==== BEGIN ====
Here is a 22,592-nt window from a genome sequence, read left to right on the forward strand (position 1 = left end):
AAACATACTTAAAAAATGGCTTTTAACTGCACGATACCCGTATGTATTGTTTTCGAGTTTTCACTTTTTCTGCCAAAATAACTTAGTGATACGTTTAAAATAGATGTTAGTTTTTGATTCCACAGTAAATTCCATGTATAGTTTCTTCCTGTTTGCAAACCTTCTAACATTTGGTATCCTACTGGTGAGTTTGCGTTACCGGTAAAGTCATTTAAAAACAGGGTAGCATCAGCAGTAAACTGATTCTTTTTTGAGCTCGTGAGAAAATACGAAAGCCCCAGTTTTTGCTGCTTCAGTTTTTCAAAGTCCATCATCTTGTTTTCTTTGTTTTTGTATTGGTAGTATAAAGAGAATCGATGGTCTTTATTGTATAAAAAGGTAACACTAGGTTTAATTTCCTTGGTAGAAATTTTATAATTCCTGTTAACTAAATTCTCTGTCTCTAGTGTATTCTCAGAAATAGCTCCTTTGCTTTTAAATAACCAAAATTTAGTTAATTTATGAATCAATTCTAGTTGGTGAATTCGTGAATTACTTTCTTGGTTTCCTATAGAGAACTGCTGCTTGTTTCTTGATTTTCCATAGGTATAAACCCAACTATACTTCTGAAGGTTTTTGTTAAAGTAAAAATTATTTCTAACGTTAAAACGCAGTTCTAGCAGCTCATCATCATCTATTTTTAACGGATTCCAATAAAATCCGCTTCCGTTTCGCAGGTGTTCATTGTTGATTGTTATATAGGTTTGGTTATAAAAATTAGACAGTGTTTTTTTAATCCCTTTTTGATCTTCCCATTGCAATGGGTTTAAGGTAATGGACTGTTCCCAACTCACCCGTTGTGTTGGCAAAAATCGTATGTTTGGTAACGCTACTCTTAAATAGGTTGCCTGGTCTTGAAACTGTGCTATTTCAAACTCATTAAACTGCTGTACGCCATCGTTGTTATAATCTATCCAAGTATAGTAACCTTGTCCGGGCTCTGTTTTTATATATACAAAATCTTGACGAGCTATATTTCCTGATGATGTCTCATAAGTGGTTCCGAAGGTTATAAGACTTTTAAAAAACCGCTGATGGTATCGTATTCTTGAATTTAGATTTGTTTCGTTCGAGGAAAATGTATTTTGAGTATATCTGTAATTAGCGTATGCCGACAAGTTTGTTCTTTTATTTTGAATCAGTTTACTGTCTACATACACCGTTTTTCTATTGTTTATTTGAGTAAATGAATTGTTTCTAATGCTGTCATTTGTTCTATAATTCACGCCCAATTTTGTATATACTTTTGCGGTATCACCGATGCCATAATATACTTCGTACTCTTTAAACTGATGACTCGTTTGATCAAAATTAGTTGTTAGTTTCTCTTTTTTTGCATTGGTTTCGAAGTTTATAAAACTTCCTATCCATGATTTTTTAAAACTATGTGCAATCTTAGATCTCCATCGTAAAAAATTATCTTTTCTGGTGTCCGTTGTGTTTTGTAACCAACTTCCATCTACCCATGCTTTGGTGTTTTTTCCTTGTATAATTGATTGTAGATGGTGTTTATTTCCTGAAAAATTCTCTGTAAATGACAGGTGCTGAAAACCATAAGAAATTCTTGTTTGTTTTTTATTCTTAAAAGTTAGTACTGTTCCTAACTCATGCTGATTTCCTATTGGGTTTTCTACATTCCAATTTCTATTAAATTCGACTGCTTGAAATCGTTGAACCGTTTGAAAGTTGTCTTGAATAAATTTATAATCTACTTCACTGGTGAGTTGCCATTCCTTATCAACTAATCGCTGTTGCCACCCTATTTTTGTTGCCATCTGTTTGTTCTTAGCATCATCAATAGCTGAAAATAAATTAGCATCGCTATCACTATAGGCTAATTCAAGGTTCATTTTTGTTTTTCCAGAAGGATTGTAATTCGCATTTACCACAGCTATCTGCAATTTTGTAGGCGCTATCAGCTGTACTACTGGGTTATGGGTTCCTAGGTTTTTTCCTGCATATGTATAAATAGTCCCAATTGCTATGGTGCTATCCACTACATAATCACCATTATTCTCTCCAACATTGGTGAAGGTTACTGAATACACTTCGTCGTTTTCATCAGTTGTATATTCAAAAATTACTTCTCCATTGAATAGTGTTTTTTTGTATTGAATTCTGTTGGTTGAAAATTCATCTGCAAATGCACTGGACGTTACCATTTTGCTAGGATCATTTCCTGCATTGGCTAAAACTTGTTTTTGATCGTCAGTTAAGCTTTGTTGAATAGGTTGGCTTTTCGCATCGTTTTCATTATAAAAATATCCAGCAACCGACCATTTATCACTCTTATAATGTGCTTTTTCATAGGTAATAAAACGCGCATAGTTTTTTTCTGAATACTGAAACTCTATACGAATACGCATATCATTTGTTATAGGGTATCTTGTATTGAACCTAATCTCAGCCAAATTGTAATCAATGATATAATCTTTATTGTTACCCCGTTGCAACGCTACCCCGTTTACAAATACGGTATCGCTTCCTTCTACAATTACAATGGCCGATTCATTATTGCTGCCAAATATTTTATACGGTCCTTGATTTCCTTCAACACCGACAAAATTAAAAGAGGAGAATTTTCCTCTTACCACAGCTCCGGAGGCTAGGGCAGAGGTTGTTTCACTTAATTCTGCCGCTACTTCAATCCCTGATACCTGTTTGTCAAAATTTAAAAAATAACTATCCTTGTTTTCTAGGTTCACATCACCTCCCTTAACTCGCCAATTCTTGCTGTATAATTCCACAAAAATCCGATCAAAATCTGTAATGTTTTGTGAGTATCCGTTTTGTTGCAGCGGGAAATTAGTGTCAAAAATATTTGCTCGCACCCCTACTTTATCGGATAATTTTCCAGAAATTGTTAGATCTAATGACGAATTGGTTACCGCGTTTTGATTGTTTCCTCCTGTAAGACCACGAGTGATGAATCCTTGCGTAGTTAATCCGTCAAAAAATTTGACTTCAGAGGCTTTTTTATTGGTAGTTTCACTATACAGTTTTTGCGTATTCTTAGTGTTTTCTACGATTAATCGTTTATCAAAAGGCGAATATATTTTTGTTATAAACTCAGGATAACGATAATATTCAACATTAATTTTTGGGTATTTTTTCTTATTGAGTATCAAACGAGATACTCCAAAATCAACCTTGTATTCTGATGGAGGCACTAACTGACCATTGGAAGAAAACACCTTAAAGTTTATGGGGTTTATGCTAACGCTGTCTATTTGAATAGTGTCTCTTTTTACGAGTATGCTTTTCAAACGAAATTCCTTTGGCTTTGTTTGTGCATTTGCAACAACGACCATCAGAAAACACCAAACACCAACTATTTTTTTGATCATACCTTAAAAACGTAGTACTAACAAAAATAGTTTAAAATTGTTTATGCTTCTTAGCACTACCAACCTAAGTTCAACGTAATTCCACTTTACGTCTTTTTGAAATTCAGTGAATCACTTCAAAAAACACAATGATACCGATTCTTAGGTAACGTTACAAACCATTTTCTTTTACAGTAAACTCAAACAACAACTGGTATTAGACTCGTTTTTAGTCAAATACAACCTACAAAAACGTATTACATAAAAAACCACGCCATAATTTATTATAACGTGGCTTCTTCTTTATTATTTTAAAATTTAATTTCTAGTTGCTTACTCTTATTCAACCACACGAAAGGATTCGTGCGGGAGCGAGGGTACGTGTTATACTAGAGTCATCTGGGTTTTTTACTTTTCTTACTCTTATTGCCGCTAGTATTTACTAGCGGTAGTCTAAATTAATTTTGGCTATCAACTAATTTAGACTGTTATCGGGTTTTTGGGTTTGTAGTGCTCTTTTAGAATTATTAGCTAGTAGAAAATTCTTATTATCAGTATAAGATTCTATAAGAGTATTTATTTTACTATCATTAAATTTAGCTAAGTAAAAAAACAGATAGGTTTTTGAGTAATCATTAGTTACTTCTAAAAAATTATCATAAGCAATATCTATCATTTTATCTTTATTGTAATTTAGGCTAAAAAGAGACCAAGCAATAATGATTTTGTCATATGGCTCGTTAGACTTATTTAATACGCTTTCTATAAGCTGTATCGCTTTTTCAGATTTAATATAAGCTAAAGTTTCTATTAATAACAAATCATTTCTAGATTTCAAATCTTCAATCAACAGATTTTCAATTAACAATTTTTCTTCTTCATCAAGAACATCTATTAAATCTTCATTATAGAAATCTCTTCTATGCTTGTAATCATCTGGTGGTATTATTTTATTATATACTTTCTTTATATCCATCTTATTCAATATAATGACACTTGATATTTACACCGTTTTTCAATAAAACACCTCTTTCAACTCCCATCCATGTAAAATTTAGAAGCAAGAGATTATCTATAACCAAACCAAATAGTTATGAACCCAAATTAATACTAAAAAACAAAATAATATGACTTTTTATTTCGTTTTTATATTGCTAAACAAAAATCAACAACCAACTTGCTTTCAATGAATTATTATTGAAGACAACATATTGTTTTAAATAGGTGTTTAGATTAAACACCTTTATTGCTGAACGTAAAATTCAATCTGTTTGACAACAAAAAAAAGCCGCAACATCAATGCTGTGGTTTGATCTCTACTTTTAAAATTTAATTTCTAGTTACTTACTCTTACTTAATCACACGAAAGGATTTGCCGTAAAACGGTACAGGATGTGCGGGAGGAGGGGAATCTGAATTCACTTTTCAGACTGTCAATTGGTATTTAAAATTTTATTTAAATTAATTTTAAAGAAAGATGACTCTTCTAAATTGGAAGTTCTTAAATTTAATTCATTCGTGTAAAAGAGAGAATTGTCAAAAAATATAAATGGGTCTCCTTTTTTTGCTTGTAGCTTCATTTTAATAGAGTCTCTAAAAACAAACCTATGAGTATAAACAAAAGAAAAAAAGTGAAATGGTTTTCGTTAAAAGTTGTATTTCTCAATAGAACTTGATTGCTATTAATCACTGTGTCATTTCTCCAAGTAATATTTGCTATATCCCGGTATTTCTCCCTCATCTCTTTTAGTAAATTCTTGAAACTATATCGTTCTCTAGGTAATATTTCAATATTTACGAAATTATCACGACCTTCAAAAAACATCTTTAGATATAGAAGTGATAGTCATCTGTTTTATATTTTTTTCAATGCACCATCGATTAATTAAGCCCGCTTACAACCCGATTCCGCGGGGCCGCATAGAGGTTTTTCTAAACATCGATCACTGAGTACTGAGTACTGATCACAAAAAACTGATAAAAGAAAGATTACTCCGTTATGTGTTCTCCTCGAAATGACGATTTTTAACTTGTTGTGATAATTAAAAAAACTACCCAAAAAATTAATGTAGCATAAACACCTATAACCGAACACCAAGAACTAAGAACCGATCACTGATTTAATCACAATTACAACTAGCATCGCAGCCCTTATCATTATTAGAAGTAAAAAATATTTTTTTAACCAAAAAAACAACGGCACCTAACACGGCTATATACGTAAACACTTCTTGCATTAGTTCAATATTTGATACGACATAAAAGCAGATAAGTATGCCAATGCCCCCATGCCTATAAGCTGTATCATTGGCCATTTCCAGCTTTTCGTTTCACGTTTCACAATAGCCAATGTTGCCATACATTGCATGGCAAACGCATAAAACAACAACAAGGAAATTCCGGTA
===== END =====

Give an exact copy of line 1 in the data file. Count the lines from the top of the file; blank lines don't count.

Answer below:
Here is a 22,592-nt window from a genome sequence, read left to right on the forward strand (position 1 = left end):